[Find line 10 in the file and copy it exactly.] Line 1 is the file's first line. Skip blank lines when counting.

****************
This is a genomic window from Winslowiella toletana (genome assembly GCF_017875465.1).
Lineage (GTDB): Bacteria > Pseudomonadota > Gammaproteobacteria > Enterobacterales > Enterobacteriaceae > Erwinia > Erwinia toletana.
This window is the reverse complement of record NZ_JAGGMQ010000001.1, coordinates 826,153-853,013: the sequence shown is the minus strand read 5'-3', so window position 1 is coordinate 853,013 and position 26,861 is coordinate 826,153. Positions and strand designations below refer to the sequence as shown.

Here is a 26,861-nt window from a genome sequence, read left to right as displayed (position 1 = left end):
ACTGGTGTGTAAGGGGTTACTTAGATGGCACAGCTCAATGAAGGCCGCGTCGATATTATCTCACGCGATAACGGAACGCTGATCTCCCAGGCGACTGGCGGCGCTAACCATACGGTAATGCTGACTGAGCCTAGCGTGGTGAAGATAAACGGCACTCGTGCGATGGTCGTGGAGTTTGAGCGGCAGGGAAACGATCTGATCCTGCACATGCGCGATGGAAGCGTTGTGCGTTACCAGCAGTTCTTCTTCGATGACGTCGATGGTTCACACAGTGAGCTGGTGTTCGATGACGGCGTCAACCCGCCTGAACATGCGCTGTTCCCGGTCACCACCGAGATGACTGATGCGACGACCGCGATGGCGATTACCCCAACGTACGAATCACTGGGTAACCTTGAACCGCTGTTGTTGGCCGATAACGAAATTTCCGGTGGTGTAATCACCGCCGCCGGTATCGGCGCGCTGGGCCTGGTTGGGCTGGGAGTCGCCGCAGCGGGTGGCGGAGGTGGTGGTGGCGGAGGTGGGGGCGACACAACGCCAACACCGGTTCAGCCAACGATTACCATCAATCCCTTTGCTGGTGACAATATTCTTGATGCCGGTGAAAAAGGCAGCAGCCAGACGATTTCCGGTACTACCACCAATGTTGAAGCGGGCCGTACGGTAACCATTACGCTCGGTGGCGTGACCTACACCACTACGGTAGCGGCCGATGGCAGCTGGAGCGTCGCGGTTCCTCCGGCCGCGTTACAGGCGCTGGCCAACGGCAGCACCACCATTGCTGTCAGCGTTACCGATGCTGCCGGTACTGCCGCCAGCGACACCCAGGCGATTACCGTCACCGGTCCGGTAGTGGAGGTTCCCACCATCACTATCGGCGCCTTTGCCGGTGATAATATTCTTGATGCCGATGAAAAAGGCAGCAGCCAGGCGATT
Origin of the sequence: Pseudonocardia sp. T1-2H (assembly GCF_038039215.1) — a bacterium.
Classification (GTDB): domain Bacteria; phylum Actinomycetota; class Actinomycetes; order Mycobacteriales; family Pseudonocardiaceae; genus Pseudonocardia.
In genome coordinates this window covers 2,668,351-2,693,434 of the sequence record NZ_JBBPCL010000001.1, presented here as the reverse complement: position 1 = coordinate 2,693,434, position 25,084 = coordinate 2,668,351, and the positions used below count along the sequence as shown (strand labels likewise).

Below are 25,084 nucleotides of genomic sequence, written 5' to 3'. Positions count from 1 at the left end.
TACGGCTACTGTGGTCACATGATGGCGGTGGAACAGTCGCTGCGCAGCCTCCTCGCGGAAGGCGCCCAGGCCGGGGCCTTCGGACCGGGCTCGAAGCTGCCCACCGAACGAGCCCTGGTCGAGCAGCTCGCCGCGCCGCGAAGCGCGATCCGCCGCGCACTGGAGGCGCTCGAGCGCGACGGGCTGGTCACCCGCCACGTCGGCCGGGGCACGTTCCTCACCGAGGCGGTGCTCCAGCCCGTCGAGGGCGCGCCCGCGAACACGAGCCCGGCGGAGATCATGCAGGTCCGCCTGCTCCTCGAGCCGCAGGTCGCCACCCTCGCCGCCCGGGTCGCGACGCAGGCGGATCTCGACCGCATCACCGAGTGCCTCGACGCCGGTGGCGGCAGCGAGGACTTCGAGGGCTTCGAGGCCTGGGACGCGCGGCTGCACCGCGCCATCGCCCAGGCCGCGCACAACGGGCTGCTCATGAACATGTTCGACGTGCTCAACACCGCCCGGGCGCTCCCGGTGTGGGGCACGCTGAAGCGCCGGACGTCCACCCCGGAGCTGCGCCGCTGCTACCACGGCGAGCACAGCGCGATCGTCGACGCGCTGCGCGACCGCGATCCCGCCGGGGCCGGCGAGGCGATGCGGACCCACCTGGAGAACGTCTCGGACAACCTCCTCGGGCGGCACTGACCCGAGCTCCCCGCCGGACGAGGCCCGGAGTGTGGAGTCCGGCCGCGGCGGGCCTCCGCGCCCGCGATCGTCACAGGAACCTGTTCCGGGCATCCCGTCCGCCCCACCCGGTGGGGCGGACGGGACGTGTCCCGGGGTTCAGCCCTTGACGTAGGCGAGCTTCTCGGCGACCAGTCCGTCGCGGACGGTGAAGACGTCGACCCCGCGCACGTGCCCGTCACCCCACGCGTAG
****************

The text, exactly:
TACGGCTACTGTGGTCACATGATGGCGGTGGAACAGTCGCTGCGCAGCCTCCTCGCGGAAGGCGCCCAGGCCGGGGCCTTCGGACCGGGCTCGAAGCTGCCCACCGAACGAGCCCTGGTCGAGCAGCTCGCCGCGCCGCGAAGCGCGATCCGCCGCGCACTGGAGGCGCTCGAGCGCGACGGGCTGGTCACCCGCCACGTCGGCCGGGGCACGTTCCTCACCGAGGCGGTGCTCCAGCCCGTCGAGGGCGCGCCCGCGAACACGAGCCCGGCGGAGATCATGCAGGTCCGCCTGCTCCTCGAGCCGCAGGTCGCCACCCTCGCCGCCCGGGTCGCGACGCAGGCGGATCTCGACCGCATCACCGAGTGCCTCGACGCCGGTGGCGGCAGCGAGGACTTCGAGGGCTTCGAGGCCTGGGACGCGCGGCTGCACCGCGCCATCGCCCAGGCCGCGCACAACGGGCTGCTCATGAACATGTTCGACGTGCTCAACACCGCCCGGGCGCTCCCGGTGTGGGGCACGCTGAAGCGCCGGACGTCCACCCCGGAGCTGCGCCGCTGCTACCACGGCGAGCACAGCGCGATCGTCGACGCGCTGCGCGACCGCGATCCCGCCGGGGCCGGCGAGGCGATGCGGACCCACCTGGAGAACGTCTCGGACAACCTCCTCGGGCGGCACTGACCCGAGCTCCCCGCCGGACGAGGCCCGGAGTGTGGAGTCCGGCCGCGGCGGGCCTCCGCGCCCGCGATCGTCACAGGAACCTGTTCCGGGCATCCCGTCCGCCCCACCCGGTGGGGCGGACGGGACGTGTCCCGGGGTTCAGCCCTTGACGTAGGCGAGCTTCTCGGCGACCAGTCCGTCGCGGACGGTGAAGACGTCGACCCCGCGCACGTGCCCGTCACCCCACGCGTAG